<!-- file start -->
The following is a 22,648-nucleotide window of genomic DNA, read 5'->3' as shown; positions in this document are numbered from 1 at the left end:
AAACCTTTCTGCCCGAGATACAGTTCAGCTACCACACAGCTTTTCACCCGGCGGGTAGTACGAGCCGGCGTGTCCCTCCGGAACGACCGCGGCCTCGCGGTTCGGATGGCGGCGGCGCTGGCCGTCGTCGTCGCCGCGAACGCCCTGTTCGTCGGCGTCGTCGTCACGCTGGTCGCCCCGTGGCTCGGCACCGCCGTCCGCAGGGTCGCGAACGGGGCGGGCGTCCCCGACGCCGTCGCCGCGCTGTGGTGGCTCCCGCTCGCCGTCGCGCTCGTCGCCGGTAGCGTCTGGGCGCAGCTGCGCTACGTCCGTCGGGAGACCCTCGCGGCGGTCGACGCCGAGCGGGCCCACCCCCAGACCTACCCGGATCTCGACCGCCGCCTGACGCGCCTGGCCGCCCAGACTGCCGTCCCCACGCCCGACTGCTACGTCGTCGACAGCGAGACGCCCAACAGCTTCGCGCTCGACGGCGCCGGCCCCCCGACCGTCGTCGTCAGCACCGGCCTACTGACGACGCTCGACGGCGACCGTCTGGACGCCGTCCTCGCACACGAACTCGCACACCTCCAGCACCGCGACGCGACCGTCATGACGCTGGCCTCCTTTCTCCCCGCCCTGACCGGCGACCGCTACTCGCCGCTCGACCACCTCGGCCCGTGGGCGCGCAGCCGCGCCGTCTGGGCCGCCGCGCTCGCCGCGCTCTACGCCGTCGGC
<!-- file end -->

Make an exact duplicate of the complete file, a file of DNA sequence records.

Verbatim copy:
The following is a 22,648-nucleotide window of genomic DNA, read 5'->3' as shown; positions in this document are numbered from 1 at the left end:
AAACCTTTCTGCCCGAGATACAGTTCAGCTACCACACAGCTTTTCACCCGGCGGGTAGTACGAGCCGGCGTGTCCCTCCGGAACGACCGCGGCCTCGCGGTTCGGATGGCGGCGGCGCTGGCCGTCGTCGTCGCCGCGAACGCCCTGTTCGTCGGCGTCGTCGTCACGCTGGTCGCCCCGTGGCTCGGCACCGCCGTCCGCAGGGTCGCGAACGGGGCGGGCGTCCCCGACGCCGTCGCCGCGCTGTGGTGGCTCCCGCTCGCCGTCGCGCTCGTCGCCGGTAGCGTCTGGGCGCAGCTGCGCTACGTCCGTCGGGAGACCCTCGCGGCGGTCGACGCCGAGCGGGCCCACCCCCAGACCTACCCGGATCTCGACCGCCGCCTGACGCGCCTGGCCGCCCAGACTGCCGTCCCCACGCCCGACTGCTACGTCGTCGACAGCGAGACGCCCAACAGCTTCGCGCTCGACGGCGCCGGCCCCCCGACCGTCGTCGTCAGCACCGGCCTACTGACGACGCTCGACGGCGACCGTCTGGACGCCGTCCTCGCACACGAACTCGCACACCTCCAGCACCGCGACGCGACCGTCATGACGCTGGCCTCCTTTCTCCCCGCCCTGACCGGCGACCGCTACTCGCCGCTCGACCACCTCGGCCCGTGGGCGCGCAGCCGCGCCGTCTGGGCCGCCGCGCTCGCCGCGCTCTACGCCGTCGGC